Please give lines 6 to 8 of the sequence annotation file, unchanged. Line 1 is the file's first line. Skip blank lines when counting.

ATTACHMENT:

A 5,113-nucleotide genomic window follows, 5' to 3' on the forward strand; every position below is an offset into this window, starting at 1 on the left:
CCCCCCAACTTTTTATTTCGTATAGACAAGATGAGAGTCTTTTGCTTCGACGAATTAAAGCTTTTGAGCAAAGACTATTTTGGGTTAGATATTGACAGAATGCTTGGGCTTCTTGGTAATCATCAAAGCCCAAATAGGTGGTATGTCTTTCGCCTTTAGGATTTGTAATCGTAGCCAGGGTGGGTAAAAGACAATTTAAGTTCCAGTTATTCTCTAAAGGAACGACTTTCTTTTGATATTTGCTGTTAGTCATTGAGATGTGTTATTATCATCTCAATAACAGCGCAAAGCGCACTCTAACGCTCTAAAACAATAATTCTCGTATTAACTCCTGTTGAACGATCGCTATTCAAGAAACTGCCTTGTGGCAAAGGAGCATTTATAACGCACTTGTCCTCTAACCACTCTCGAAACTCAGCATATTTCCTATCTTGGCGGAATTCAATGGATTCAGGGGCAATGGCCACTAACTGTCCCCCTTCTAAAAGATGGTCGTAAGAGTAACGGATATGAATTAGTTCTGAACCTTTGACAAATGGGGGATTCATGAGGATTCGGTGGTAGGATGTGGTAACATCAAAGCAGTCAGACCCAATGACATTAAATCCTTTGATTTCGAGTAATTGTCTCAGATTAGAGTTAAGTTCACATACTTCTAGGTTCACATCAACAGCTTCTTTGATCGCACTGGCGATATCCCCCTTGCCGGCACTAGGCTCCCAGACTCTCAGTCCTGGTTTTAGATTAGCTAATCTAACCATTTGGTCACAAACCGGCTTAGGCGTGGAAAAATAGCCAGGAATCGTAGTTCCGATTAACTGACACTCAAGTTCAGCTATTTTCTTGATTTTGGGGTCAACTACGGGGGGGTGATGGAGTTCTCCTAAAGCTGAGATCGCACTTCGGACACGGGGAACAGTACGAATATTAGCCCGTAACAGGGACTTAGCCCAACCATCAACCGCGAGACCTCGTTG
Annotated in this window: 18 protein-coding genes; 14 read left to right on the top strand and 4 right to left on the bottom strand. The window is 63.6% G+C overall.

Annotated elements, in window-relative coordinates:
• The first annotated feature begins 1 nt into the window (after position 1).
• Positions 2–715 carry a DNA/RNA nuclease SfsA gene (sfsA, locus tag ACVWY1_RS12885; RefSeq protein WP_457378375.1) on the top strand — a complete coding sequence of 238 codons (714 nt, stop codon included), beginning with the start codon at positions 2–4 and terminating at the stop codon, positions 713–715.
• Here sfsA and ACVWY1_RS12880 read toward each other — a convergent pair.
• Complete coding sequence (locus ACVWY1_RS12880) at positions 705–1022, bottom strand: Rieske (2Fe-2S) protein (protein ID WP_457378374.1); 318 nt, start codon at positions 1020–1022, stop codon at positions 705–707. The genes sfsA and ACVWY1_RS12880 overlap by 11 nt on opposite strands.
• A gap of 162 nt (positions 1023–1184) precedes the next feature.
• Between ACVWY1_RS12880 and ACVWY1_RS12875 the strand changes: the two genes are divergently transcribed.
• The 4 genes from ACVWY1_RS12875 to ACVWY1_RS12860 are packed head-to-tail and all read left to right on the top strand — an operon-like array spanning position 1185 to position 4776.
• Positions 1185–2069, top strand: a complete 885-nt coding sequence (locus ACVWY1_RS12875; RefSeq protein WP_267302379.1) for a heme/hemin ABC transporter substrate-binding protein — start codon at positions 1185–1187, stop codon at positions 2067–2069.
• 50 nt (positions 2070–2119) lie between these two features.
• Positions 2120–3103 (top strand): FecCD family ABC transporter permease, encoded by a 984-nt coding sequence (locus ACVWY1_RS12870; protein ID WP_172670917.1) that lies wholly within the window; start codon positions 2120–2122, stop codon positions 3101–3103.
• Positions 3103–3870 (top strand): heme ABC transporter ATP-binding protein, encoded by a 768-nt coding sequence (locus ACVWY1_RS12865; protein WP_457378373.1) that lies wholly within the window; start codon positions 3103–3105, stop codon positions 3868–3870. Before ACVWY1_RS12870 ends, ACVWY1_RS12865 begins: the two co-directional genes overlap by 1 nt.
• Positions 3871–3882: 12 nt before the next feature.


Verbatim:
• Positions 2–715 carry a DNA/RNA nuclease SfsA gene (sfsA, locus tag ACVWY1_RS12885; RefSeq protein WP_457378375.1) on the top strand — a complete coding sequence of 238 codons (714 nt, stop codon included), beginning with the start codon at positions 2–4 and terminating at the stop codon, positions 713–715.
• Here sfsA and ACVWY1_RS12880 read toward each other — a convergent pair.
• Complete coding sequence (locus ACVWY1_RS12880) at positions 705–1022, bottom strand: Rieske (2Fe-2S) protein (protein ID WP_457378374.1); 318 nt, start codon at positions 1020–1022, stop codon at positions 705–707. The genes sfsA and ACVWY1_RS12880 overlap by 11 nt on opposite strands.